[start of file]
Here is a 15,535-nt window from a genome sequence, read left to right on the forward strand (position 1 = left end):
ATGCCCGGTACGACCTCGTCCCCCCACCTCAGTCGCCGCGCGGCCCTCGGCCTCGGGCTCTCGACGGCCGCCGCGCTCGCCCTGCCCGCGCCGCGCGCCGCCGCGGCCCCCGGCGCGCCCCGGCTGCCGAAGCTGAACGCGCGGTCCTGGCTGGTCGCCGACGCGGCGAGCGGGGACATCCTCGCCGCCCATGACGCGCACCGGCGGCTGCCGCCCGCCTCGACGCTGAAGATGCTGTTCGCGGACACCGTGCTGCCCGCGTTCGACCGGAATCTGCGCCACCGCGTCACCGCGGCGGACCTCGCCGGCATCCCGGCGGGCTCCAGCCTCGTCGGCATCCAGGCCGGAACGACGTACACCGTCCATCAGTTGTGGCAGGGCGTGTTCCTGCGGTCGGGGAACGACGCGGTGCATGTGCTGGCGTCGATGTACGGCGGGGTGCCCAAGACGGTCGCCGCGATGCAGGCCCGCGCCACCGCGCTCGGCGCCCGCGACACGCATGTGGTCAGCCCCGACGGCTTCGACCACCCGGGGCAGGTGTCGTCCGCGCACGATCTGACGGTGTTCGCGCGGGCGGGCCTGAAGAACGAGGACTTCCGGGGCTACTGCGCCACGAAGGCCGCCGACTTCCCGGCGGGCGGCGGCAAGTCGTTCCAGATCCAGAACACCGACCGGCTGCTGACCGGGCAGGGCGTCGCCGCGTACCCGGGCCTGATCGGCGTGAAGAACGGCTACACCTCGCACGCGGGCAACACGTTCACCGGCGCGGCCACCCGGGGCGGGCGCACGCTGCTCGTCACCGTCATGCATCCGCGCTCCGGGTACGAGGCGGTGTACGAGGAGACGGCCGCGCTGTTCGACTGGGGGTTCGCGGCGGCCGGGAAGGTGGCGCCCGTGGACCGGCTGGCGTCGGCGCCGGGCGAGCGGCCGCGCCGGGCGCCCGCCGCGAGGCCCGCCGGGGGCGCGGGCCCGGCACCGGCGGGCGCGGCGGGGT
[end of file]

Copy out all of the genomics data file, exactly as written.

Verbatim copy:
Here is a 15,535-nt window from a genome sequence, read left to right on the forward strand (position 1 = left end):
ATGCCCGGTACGACCTCGTCCCCCCACCTCAGTCGCCGCGCGGCCCTCGGCCTCGGGCTCTCGACGGCCGCCGCGCTCGCCCTGCCCGCGCCGCGCGCCGCCGCGGCCCCCGGCGCGCCCCGGCTGCCGAAGCTGAACGCGCGGTCCTGGCTGGTCGCCGACGCGGCGAGCGGGGACATCCTCGCCGCCCATGACGCGCACCGGCGGCTGCCGCCCGCCTCGACGCTGAAGATGCTGTTCGCGGACACCGTGCTGCCCGCGTTCGACCGGAATCTGCGCCACCGCGTCACCGCGGCGGACCTCGCCGGCATCCCGGCGGGCTCCAGCCTCGTCGGCATCCAGGCCGGAACGACGTACACCGTCCATCAGTTGTGGCAGGGCGTGTTCCTGCGGTCGGGGAACGACGCGGTGCATGTGCTGGCGTCGATGTACGGCGGGGTGCCCAAGACGGTCGCCGCGATGCAGGCCCGCGCCACCGCGCTCGGCGCCCGCGACACGCATGTGGTCAGCCCCGACGGCTTCGACCACCCGGGGCAGGTGTCGTCCGCGCACGATCTGACGGTGTTCGCGCGGGCGGGCCTGAAGAACGAGGACTTCCGGGGCTACTGCGCCACGAAGGCCGCCGACTTCCCGGCGGGCGGCGGCAAGTCGTTCCAGATCCAGAACACCGACCGGCTGCTGACCGGGCAGGGCGTCGCCGCGTACCCGGGCCTGATCGGCGTGAAGAACGGCTACACCTCGCACGCGGGCAACACGTTCACCGGCGCGGCCACCCGGGGCGGGCGCACGCTGCTCGTCACCGTCATGCATCCGCGCTCCGGGTACGAGGCGGTGTACGAGGAGACGGCCGCGCTGTTCGACTGGGGGTTCGCGGCGGCCGGGAAGGTGGCGCCCGTGGACCGGCTGGCGTCGGCGCCGGGCGAGCGGCCGCGCCGGGCGCCCGCCGCGAGGCCCGCCGGGGGCGCGGGCCCGGCACCGGCGGGCGCGGCGGGGT